Sally is a carer for her son, Adam, 21, who suffers from autism. She receives support from a social worker, but predominantly cares for him alone at home.

Adam can be difficult to manage because of his medical condition, and a number of past care workers have refused to continue their visits. Sally has made a number of complaints about carers not showing up, or not being equipped to deal with Adam's condition.

They live in a small village with a limited number of carers and social workers, which has left them feeling isolated and unable to ask for help.

Sally believes the support systems in her area treat her differently because of this: "They just think I'm difficult to deal with and can't be bothered with us anymore."

2. Incident

Sally was in an accident and could no longer physically support Adam around the house. She spoke to a care worker, expressing her need for more support. The carer agreed that Adam needed more care, but her department was short on staff and she didn't know of any specialist care homes. She told Sally that nothing could be done and she'd have to make do.

Sally was frustrated because she didn't believe the carer had the authority to make this decision.

3. Discover

Sally phoned the social care support number on her council's website, as she had done before, to explain the change in circumstances.

The lady on the phone told her to write to the local health and social care complaints service and gave her the address.

4. Contact

Sally wrote and posted the letter.

After one week she still hadn't heard back, so she called the council again and reiterated the urgency of the situation.

The council agreed to send an occupational therapist to the house to evaluate Adam, something that needed to be done before he could be assigned more care support.

5. Action

Sally was annoyed that the care worker she spoke to initially was not clear about her need for an occupational therapist evaluation before more care support could be offered to Adam.

Instead, they encouraged her to write a complaints letter, which turned out to be the wrong process and wasted time. She was left feeling confused by a lack of clear guidance, and worried that the council weren't guiding her through the right processes to enable her to receive immediate care support.

The occupational therapist didn't come out to visit for another three weeks, and told Sally that it would take a further 4-8 weeks to log the assessment and process the request.

Sally felt extremely frustrated and hopeless. She was unsure whether the council would assign any more support to Adam, and couldn't wait another month or two to find out. She started searching for alternative options online, and came across the Autism Network Scotland.

She attended one of their support groups for carers in her area and learned a lot about the various types of support available.

The group helped Sally with a self-referral process, and provided her with advocacy to support correspondence with her council and social workers.

6. Result

Through the support of Autism Network Scotland and their advocacy via self-referral, Sally managed to find Adam a place in a specialist care home for adults with learning disabilities not too far away.

Sally learned a lot more about the support available for adults with learning disabilities, having read up on policy guidance and strategies for autism, which she found through the Network.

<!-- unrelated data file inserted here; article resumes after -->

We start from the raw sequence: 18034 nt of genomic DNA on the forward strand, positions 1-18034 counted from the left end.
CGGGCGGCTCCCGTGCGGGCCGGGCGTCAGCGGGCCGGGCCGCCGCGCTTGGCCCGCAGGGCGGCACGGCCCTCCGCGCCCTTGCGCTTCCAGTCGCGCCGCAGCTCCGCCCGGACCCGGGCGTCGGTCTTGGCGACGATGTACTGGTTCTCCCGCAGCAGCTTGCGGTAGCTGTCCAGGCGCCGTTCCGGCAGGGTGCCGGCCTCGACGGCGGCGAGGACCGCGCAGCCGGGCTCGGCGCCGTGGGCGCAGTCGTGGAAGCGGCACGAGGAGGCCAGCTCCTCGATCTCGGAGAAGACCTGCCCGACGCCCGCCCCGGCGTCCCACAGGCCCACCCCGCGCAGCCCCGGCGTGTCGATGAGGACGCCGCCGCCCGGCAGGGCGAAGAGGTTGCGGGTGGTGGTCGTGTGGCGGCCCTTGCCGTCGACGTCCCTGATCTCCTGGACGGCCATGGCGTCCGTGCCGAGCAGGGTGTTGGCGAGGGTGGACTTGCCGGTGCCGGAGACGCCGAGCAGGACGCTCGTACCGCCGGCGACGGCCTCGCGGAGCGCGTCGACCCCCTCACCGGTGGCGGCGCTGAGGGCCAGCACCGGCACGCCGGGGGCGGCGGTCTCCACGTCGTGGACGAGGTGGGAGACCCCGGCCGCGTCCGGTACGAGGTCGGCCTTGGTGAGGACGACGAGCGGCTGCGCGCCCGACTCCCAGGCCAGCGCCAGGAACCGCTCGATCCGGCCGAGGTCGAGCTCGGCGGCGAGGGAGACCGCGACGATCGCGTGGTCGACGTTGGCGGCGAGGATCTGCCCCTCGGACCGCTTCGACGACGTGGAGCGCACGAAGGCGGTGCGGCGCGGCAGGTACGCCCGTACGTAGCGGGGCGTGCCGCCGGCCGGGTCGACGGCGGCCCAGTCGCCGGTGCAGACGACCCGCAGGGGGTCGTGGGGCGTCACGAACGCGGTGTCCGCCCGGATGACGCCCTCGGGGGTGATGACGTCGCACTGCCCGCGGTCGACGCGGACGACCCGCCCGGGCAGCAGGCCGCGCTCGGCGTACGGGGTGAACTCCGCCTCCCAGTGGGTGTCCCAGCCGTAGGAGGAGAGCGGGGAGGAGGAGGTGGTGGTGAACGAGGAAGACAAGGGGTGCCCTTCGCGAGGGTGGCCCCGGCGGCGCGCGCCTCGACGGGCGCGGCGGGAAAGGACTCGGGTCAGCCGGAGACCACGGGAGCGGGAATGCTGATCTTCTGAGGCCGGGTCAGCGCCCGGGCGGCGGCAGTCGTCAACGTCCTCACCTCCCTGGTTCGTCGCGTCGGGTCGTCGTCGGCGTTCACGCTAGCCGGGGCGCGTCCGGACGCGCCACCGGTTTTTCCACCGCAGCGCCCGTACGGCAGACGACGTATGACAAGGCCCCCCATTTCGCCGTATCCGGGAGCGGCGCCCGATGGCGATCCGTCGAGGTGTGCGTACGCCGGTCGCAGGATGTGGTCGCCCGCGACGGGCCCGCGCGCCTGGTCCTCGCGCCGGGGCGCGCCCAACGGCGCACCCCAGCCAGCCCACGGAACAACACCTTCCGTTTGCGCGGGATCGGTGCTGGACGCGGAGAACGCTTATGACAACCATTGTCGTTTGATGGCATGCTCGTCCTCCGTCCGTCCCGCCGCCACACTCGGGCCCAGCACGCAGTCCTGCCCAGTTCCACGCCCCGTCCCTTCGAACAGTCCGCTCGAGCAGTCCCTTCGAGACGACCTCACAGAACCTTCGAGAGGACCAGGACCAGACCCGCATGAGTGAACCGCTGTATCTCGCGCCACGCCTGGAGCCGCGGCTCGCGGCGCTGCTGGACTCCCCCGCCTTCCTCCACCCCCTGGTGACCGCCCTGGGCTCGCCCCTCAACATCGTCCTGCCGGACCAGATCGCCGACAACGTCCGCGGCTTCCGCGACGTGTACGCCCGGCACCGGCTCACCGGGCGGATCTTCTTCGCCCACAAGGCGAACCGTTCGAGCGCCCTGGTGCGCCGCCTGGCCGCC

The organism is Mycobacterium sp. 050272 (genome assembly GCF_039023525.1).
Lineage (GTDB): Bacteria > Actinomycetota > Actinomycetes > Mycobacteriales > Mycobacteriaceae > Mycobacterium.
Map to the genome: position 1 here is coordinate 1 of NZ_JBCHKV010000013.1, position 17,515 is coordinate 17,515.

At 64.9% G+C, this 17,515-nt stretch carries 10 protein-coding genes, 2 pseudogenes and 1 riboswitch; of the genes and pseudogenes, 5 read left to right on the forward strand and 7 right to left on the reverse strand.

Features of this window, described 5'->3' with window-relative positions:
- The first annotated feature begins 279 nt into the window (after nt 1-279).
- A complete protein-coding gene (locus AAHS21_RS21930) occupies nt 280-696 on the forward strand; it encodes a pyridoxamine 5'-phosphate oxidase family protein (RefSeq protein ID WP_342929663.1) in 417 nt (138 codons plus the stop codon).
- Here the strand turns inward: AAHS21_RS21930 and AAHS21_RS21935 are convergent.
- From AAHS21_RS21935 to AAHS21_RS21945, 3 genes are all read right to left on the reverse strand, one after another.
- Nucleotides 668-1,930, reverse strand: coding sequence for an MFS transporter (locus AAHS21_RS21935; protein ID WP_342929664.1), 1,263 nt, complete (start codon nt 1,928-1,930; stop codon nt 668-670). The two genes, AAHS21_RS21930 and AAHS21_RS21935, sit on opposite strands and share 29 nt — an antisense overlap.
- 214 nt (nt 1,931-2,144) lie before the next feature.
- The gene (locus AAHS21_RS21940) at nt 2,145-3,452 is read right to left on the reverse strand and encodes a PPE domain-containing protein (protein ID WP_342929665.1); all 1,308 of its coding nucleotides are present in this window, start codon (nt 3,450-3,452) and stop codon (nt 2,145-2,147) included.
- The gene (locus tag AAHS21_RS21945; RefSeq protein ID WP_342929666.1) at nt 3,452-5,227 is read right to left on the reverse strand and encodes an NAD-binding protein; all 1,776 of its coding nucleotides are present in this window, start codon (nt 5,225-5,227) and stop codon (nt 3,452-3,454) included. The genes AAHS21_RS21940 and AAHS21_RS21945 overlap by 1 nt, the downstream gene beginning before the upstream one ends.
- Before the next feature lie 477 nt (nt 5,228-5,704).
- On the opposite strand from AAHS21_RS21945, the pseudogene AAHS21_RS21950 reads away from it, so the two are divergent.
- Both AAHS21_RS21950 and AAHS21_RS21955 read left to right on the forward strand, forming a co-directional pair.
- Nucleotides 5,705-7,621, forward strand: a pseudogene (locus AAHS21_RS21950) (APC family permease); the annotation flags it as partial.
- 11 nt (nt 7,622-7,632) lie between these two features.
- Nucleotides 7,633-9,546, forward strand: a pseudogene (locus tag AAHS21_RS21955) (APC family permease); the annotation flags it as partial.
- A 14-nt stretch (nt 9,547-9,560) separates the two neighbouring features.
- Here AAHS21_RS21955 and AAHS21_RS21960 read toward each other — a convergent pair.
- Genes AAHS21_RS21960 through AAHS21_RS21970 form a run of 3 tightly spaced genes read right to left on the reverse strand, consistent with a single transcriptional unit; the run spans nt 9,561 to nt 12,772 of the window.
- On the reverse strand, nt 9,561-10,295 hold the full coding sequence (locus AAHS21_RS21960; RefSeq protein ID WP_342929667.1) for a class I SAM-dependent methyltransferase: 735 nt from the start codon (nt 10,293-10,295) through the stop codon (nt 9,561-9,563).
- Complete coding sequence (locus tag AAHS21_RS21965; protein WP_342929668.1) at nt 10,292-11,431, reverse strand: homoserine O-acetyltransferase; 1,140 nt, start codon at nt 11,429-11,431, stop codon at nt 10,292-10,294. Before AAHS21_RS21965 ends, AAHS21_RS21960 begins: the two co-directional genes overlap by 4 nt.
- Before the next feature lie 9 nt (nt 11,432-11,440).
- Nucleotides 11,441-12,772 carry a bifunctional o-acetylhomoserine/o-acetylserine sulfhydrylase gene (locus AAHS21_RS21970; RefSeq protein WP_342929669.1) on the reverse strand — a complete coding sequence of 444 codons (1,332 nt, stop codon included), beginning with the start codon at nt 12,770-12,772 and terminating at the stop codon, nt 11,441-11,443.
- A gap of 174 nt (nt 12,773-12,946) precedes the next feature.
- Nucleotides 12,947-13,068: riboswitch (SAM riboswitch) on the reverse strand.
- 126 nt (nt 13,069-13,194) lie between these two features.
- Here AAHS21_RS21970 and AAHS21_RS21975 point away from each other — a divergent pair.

She was frustrated that she had to become an expert in navigating the system herself, and, wanting to help others who might be in Adam's position, she wrote to her council and suggested that social care in the area should be aware of the Scottish Strategy for Autism. She was hoping to see them implement a better referral system, but didn't receive a reply.

Eventually she became a volunteer for Autism Network Scotland and now runs her local community support group.

User Journey 3: Neighbourhood Planning Appeal

1. Context

Jason received a planning notice from the council through his letterbox, letting him know that his next door neighbour was going to build a large extension that would obstruct his family's views, and that the building work would go on for at least 13 months.

2. Incident

Jason was surprised by the planning notice as there was no notification for consultation before planning permission had been granted, leaving him and his family feeling cheated by the notification. After asking around, he found that many of his neighbours had received the same letter and were equally frustrated, but didn't want to make any objection to the extension as they thought it would be making an unnecessary fuss.

On top of this, they were worried about ruining relationships with the neighbour, they couldn't be bothered spending time on the process or arguing about it, and because they didn't know they had a right to complain.

3. Discover

Jason didn't know what to do, and felt helpless because his neighbours weren't being active.

He tried contacting the number on the planning notice, but was told this was the wrong contact for an objection. He searched on the council website but couldn't figure out who to contact or what the process might be. Then he phoned his friend who worked as a council employee. They told him to speak to a planning officer and to get support from neighbours to write an official objection letter.

4. Contact

Since Jason was so unclear about the process and felt pressured to work with his neighbours to put together an objection, he wanted some advice from the planning department.

However, when he phoned the council and asked to be put through, they told him to write an official appeal letter. He didn't know how to present his case, or what information to include. He had to google information on this, and looked at examples so he could work out what an appeal letter should look like.

5. Action

He then tried to get his neighbours together to write a joint appeal, as advised by his friend. However, he had no clarity on what needed to be done, what the process would look like, or what an outcome might look like. This made it difficult to get his neighbours on board, and further complicated the start of the process.

The appeal then went to a planning committee, but neither Jason nor any of the neighbours were invited. They didn't know what would happen at the committee, or how they would be informed of any decisions. This left Jason and his neighbours confused, as they had followed the process to no avail and had not been brought along or considered during the decision making process.

6. Result

Jason and his neighbours were left with no knowledge of the decision and felt forgotten about. The work being done on their neighbour's home stalled, but Jason was too concerned to talk to them about it in case it damaged their relationship as neighbours.

He didn't want to keep pushing the council, and felt that he was becoming an annoyance, even though he had valid reasons to object to the planning notice. He is now afraid of the repercussions in the neighbourhood should he and the neighbours continue to push the case.